As we head into September and begin to prepare for quarter four, it’s important to look at how the digital marketing landscape continues to change and how that can have an impact on the way we work. One big change we have seen recently is Google’s new ‘Helpful Content Update’ which is set to reward websites with more user-focused content.
Google’s ‘Helpful Content Update’
The most highly anticipated change that has come about recently is Google’s helpful content update.
Released at the end of August, Google’s new algorithm update is set to focus on rewarding user-focused content that aims to help the user, rather than content solely written for search engines.
What Will The Helpful Content Update Aim To Do?
Google published a breakdown of what the update will likely mean for existing and future content going forward, but we’ve put together a condensed version of the information here.
In simple terms, people-first content will mean:
- Creating a website that has a primary purpose and focus.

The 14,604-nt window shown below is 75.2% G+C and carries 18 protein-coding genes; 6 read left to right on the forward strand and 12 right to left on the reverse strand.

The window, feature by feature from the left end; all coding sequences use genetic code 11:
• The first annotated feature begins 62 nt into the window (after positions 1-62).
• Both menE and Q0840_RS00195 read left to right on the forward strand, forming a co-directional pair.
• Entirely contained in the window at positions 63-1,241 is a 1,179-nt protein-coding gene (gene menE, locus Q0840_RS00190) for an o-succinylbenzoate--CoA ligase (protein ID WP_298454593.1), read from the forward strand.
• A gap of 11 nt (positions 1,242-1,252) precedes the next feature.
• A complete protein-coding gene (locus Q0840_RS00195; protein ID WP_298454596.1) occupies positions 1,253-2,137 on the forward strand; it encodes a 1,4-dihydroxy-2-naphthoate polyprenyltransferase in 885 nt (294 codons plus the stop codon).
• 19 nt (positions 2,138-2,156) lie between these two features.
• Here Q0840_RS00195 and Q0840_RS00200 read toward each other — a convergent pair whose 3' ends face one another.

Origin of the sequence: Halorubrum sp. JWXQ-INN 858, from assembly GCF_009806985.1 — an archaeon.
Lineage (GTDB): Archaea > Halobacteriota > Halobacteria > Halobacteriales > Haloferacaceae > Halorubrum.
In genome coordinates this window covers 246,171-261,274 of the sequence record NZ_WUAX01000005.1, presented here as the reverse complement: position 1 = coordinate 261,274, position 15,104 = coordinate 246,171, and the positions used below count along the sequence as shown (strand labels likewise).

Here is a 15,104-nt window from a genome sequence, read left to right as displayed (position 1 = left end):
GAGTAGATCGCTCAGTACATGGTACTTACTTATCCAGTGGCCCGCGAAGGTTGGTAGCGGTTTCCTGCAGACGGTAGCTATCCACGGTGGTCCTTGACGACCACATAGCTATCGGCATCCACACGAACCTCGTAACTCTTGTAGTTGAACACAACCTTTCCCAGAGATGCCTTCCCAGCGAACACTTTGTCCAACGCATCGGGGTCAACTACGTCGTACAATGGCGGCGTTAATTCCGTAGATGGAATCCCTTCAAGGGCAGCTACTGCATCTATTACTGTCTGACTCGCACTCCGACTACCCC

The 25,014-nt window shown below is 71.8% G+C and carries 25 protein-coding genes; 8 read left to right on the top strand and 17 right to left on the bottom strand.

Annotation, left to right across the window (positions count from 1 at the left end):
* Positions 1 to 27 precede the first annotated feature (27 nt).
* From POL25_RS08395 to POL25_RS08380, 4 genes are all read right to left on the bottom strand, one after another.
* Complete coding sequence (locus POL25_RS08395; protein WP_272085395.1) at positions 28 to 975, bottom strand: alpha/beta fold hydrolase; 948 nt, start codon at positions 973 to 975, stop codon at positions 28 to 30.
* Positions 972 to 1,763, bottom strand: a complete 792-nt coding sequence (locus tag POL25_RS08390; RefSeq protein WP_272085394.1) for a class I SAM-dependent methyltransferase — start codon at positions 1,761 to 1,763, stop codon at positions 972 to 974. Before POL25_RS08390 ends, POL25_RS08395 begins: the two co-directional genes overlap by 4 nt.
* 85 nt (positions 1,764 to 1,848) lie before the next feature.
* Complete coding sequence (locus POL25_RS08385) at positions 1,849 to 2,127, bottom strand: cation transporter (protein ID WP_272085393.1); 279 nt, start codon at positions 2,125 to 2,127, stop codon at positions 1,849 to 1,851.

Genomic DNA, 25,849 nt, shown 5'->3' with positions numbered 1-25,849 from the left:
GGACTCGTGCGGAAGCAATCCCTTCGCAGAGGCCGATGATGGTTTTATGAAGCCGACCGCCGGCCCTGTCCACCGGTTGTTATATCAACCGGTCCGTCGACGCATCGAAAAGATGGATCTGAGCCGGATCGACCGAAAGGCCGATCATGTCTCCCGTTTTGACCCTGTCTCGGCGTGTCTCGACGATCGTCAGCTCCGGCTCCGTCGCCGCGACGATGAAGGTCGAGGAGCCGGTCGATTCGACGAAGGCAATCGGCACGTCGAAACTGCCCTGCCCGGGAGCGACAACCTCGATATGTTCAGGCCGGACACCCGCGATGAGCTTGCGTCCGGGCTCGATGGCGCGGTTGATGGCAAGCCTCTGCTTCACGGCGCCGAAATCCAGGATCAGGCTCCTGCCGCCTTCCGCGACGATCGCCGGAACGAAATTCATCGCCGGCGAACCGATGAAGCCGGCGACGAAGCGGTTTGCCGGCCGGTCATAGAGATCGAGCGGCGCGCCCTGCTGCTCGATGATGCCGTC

- Creating content that is genuinely useful for your users and is relevant to them and your brand.
- Demonstrating in-depth expertise to the user and showing them that you know what you’re talking about.
- Making sure your users leave your site feeling they have learnt something about your chosen topic and feel like they’ve had a valuable experience.
How Will This Update Affect My Work?
This might leave you thinking ‘what does this mean for my existing content?’. Google has also addressed what kind of content will also be penalised. This includes:
- Content that is explicitly written for search engines.
- Articles and content that are written about different, unrelated topics to your brand, in an attempt to rank for anything on Google.
- Content that doesn’t give the reader any value and is only produced because it is trending, not because it is relevant to your brand.
- If you reader is leaving your site feeling unfulfilled with the information they have received and feel like they need to Google their questions again.
- Content that tricks a reader into thinking they will get an answer, but in reality, they don’t.
Based on the information Google has provided, it seems that they just want to ensure that users are actually accessing the information that they want, and are trying to improve user satisfaction by giving them helpful and relevant site links.
To figure out how this update really affects clients, we will have to wait some weeks to see if there are any major changes in client performance. Until then, it is simply a case of making sure client content is focused with its customers in mind.
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